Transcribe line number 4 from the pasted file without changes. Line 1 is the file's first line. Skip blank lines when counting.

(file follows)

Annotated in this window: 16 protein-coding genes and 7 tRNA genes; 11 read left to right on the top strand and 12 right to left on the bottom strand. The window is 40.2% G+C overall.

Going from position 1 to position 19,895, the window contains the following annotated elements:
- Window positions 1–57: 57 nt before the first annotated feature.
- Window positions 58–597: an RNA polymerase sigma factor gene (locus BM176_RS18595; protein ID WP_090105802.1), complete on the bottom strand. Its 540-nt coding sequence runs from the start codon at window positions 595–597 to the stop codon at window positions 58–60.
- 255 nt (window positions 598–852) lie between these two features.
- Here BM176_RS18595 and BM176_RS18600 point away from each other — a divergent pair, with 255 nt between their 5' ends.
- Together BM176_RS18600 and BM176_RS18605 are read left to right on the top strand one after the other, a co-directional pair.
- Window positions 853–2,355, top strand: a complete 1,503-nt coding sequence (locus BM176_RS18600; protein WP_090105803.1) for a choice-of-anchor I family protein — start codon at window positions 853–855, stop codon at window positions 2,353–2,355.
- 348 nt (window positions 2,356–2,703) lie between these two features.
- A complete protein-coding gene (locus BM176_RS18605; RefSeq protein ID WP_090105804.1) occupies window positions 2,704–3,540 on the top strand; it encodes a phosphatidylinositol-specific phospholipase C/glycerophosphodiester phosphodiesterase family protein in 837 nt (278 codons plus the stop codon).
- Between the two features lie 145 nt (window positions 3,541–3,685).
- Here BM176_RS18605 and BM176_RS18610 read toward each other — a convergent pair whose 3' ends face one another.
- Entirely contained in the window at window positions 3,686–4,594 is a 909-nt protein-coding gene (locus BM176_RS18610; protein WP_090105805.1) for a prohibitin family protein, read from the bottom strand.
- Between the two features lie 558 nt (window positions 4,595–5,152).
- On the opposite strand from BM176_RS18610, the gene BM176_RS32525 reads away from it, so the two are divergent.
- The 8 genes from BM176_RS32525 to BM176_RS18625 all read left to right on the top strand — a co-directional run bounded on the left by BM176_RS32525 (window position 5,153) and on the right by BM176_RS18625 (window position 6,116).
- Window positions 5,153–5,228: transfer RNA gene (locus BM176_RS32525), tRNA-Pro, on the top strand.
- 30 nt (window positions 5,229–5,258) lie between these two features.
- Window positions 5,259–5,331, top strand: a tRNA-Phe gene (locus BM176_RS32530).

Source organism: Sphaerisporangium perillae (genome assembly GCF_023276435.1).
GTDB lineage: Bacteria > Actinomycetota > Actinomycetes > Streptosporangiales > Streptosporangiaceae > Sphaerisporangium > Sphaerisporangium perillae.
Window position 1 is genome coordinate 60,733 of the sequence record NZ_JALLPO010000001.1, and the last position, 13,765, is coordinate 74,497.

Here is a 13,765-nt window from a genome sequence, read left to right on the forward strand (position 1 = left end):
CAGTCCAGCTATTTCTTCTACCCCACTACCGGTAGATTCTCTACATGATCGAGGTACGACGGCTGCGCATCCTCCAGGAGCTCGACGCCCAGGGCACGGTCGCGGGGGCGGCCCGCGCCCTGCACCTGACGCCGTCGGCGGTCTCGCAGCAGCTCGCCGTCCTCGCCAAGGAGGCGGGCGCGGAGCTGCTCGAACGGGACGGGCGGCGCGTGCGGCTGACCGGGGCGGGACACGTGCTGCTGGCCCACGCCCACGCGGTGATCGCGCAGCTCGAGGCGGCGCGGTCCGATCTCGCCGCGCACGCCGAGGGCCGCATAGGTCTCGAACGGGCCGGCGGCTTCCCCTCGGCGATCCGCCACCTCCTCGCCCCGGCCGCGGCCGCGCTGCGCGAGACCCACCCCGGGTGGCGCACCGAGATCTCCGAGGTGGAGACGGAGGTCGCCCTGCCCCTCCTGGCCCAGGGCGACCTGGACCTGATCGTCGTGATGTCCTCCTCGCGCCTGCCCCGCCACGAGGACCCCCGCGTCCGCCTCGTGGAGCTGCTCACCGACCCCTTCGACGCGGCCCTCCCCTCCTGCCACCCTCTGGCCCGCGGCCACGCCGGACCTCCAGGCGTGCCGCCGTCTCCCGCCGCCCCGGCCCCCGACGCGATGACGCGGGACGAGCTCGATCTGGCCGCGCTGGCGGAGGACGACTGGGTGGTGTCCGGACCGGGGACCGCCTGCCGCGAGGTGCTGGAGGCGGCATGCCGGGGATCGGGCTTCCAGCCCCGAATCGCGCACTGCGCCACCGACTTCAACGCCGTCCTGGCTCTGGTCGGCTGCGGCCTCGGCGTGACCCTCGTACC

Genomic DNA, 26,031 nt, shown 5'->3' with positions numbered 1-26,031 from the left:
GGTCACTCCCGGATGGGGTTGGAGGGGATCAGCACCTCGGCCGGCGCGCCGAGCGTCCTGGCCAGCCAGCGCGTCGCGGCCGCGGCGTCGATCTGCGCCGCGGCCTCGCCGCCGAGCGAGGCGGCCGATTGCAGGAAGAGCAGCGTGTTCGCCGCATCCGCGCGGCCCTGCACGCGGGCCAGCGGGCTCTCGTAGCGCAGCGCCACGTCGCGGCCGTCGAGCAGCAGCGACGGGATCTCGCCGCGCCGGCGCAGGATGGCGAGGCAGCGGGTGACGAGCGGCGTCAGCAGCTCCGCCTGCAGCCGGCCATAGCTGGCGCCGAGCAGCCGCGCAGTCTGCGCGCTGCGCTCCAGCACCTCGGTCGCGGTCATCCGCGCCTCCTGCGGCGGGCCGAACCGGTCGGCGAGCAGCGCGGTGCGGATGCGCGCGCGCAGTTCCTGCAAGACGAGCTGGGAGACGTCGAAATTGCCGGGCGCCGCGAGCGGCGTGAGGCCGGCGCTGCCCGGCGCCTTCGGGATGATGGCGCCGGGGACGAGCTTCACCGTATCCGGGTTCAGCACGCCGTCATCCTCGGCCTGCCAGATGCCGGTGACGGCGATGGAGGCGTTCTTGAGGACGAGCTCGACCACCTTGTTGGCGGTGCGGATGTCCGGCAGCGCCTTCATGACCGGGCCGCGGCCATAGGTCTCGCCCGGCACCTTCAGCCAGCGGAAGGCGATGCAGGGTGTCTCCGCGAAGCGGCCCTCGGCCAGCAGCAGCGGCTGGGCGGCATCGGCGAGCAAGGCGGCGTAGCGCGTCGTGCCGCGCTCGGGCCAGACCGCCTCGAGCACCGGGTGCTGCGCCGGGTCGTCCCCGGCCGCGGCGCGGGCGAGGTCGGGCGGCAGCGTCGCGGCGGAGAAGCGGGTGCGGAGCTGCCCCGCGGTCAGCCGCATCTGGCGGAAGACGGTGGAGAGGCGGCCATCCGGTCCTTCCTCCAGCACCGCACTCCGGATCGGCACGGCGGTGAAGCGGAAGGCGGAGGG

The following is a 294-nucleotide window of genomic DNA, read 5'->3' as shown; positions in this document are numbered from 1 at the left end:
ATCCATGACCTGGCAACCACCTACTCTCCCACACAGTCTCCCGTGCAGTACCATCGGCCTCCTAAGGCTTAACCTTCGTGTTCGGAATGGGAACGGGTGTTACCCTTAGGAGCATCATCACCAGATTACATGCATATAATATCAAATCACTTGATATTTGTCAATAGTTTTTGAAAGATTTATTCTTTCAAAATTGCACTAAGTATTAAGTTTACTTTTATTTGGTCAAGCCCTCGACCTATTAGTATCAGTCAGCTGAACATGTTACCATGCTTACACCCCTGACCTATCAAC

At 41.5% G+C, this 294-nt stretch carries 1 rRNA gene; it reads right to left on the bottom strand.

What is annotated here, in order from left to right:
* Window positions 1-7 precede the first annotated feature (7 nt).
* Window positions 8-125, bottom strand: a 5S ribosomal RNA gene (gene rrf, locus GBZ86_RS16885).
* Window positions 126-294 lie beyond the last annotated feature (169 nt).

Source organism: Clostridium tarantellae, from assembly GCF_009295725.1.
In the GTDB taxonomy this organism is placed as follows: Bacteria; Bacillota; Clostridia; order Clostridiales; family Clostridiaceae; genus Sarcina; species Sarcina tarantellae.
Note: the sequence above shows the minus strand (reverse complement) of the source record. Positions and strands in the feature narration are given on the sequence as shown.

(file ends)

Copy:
- Window positions 58–597: an RNA polymerase sigma factor gene (locus BM176_RS18595; protein ID WP_090105802.1), complete on the bottom strand. Its 540-nt coding sequence runs from the start codon at window positions 595–597 to the stop codon at window positions 58–60.